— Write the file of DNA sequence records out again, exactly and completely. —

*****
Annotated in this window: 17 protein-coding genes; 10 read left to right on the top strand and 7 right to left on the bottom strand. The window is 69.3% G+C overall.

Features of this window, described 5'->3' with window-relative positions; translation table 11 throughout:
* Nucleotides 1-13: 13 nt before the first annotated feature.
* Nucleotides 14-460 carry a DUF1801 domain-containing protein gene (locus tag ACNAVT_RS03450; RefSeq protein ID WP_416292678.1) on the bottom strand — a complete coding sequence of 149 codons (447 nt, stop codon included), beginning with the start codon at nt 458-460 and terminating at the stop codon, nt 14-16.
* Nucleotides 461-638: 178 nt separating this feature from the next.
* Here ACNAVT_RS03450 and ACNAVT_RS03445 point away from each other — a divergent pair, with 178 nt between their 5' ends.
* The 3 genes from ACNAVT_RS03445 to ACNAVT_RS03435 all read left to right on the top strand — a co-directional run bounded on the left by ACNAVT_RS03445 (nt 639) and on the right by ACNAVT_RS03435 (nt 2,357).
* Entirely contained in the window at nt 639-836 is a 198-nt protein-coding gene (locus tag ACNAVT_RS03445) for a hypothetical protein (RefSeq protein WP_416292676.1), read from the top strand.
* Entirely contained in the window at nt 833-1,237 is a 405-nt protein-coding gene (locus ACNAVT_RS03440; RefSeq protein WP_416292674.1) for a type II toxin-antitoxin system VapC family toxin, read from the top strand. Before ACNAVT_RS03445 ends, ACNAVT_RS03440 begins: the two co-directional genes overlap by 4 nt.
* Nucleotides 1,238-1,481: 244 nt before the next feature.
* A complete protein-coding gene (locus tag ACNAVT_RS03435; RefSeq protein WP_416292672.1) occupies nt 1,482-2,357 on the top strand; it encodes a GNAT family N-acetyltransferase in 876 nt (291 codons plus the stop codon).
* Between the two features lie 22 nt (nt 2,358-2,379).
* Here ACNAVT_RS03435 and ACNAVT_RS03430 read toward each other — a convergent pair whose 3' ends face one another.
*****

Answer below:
Annotated in this window: 17 protein-coding genes; 10 read left to right on the top strand and 7 right to left on the bottom strand. The window is 69.3% G+C overall.

Features of this window, described 5'->3' with window-relative positions; translation table 11 throughout:
* Nucleotides 1-13: 13 nt before the first annotated feature.
* Nucleotides 14-460 carry a DUF1801 domain-containing protein gene (locus tag ACNAVT_RS03450; RefSeq protein ID WP_416292678.1) on the bottom strand — a complete coding sequence of 149 codons (447 nt, stop codon included), beginning with the start codon at nt 458-460 and terminating at the stop codon, nt 14-16.
* Nucleotides 461-638: 178 nt separating this feature from the next.
* Here ACNAVT_RS03450 and ACNAVT_RS03445 point away from each other — a divergent pair, with 178 nt between their 5' ends.
* The 3 genes from ACNAVT_RS03445 to ACNAVT_RS03435 all read left to right on the top strand — a co-directional run bounded on the left by ACNAVT_RS03445 (nt 639) and on the right by ACNAVT_RS03435 (nt 2,357).
* Entirely contained in the window at nt 639-836 is a 198-nt protein-coding gene (locus tag ACNAVT_RS03445) for a hypothetical protein (RefSeq protein WP_416292676.1), read from the top strand.
* Entirely contained in the window at nt 833-1,237 is a 405-nt protein-coding gene (locus ACNAVT_RS03440; RefSeq protein WP_416292674.1) for a type II toxin-antitoxin system VapC family toxin, read from the top strand. Before ACNAVT_RS03445 ends, ACNAVT_RS03440 begins: the two co-directional genes overlap by 4 nt.
* Nucleotides 1,238-1,481: 244 nt before the next feature.
* A complete protein-coding gene (locus tag ACNAVT_RS03435; RefSeq protein WP_416292672.1) occupies nt 1,482-2,357 on the top strand; it encodes a GNAT family N-acetyltransferase in 876 nt (291 codons plus the stop codon).
* Between the two features lie 22 nt (nt 2,358-2,379).
* Here ACNAVT_RS03435 and ACNAVT_RS03430 read toward each other — a convergent pair whose 3' ends face one another.